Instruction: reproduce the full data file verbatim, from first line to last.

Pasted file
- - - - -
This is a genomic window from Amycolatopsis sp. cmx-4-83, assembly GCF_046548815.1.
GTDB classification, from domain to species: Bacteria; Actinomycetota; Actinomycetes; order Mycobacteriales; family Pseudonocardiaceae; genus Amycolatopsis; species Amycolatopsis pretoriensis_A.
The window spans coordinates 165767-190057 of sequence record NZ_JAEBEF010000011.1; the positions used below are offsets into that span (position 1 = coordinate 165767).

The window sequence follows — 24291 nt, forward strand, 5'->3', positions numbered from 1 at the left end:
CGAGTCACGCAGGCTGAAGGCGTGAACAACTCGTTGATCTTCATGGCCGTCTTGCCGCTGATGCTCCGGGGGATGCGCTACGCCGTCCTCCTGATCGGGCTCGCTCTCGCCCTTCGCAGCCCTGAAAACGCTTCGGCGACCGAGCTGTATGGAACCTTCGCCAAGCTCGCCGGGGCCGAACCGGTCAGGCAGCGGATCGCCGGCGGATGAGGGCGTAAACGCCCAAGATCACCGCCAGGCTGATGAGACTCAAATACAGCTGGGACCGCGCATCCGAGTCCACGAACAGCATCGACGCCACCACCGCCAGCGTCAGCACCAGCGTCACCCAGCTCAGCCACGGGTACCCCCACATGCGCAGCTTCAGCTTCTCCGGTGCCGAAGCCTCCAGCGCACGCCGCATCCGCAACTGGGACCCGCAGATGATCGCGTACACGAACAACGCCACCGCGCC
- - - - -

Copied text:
This is a genomic window from Amycolatopsis sp. cmx-4-83, assembly GCF_046548815.1.
GTDB classification, from domain to species: Bacteria; Actinomycetota; Actinomycetes; order Mycobacteriales; family Pseudonocardiaceae; genus Amycolatopsis; species Amycolatopsis pretoriensis_A.
The window spans coordinates 165767-190057 of sequence record NZ_JAEBEF010000011.1; the positions used below are offsets into that span (position 1 = coordinate 165767).

The window sequence follows — 24291 nt, forward strand, 5'->3', positions numbered from 1 at the left end:
CGAGTCACGCAGGCTGAAGGCGTGAACAACTCGTTGATCTTCATGGCCGTCTTGCCGCTGATGCTCCGGGGGATGCGCTACGCCGTCCTCCTGATCGGGCTCGCTCTCGCCCTTCGCAGCCCTGAAAACGCTTCGGCGACCGAGCTGTATGGAACCTTCGCCAAGCTCGCCGGGGCCGAACCGGTCAGGCAGCGGATCGCCGGCGGATGAGGGCGTAAACGCCCAAGATCACCGCCAGGCTGATGAGACTCAAATACAGCTGGGACCGCGCATCCGAGTCCACGAACAGCATCGACGCCACCACCGCCAGCGTCAGCACCAGCGTCACCCAGCTCAGCCACGGGTACCCCCACATGCGCAGCTTCAGCTTCTCCGGTGCCGAAGCCTCCAGCGCACGCCGCATCCGCAACTGGGACCCGCAGATGATCGCGTACACGAACAACGCCACCGCGCC